After that I wasn't afraid to work on new things. I can look at unfamiliar machines and know how to take it apart and put it back together correctly.
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Old 02-08-2008, 11:38 AM   #17
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Quote:
Originally Posted by theclencher View Post
If I found a woman who worked on her own car, I'd ask for a date!
get in line buddy. :-p

Quote:
Originally Posted by DRW View Post
It started with an erector set, then lincoln logs, then lego...
haha same here.

BTW a good place to start learning the theory of how it all works (which then makes it easier to see how all the parts fit together and what they accomplish doing so.) is http://auto.howstuffworks.com/under-...od-channel.htm when I first found that site, I would come home from school and just read it till I went to bed for a week or so.

most importatn of all, join a forum for the goal you want to achieve (ie, fuel economy: here) and another for the make/model you're interested in for more detailed questions about it.
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1991 Toyota Pickup 22R-E 2.4 I4/5 speed
1990 Toyota Cressida 7M-GE 3.0 I6/5-speed manual
mechanic, carpenter, stagehand, rigger, and know-it-all smartass
"You don't get to judge me for how I fix what you break"
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Old 02-08-2008, 12:45 PM   #18
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I taught myself everything I know about cars, started off by changing the oil of my first car when I was 15. Soon after found myself doing tuneup stuff like spark plugs, spark plug wires, oxygen sensor, and so on. Before I knew it, I found myself changing my transmission from automatic to manual at 16/17, did a head gasket, then installed a turbo and did suspension overhaul work. I do all the work I can on a car. The only things I won't do are alignment and tires, and that's because i have no choice

My 'mechanical aptitude' before working on cars consisted of putting computers together for myself and family and friends. That was self-taught too.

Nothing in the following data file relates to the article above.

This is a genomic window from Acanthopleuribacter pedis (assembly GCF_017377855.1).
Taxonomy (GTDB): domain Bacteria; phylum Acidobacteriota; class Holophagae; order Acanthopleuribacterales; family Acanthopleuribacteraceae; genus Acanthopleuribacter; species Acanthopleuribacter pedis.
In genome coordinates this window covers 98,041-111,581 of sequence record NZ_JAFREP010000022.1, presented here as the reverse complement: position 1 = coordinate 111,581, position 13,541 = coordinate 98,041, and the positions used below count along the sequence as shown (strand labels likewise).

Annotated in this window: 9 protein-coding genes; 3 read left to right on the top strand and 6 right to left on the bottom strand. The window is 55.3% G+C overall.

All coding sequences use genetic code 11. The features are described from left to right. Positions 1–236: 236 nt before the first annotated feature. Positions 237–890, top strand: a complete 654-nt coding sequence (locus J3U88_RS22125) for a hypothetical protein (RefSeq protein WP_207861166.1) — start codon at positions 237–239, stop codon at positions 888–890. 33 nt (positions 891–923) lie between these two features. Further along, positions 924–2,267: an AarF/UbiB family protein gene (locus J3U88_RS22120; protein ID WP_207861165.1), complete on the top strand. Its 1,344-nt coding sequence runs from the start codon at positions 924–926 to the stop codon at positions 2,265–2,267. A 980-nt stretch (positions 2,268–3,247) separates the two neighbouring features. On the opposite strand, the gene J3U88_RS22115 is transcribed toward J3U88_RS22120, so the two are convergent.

Now whenever something's wrong with anyone's car or computer I'm their free mechanic/technician.

F THAT !!!
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Old 02-08-2008, 12:54 PM   #19
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took the vacuum apart at age two (put it back together as well and it worked) wrecked my first car at age 4, by 6 I had rebuilt a lawn mower and by 11 I was welding cast iron. I blame my dad for all of it the love of cars the skills I've learned everything. Thanks Dad
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Old 02-08-2008, 02:14 PM   #20
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I was totally self taught, as my dad never wrenched. Put a bolt on muffler on my first vehicle, a VW Bus. My 2nd car, a 1980 Honda Accord Hatchback - I learned most of my early wrenching on this but left the clutch change to the dealer. I changed my starter, plugs, and did a valve adjustment. Also did touch up body work on rust spots. Then I progressed to a 1990 Honda Civic Si and I put headers, a Jacobs High Energy ignition with a secret kill switch that saved my car from theft, and a custom stereo with my own self made subwoofer.

My current car, a 1999 Honda Civic HX - did a valve adjustment, brake flush, installed aftermarket power mirrors, and I changed all 6 coolant hoses to sillicone hoses [3 hour job]. In the future I will change the calipers to NHT powder coated calipers, and do my drum brakes [1st time]. If I think about upgrading the suspension maybe I'll try to put the sway bars, coilovers, and shocks all by myself. If I can't do it I'll let a mechanic do it. But my upcoming Timing Belt Change + CAM Sprocket Installation will be done by a mechanic who hopped up a VX.

I try to do everything myself to save on repair bills. Especially when it comes to hopping up my car! Also gonna put my JDM headlights and custom grill in myself.

I'll have a pro shop put Wincos tint on my car!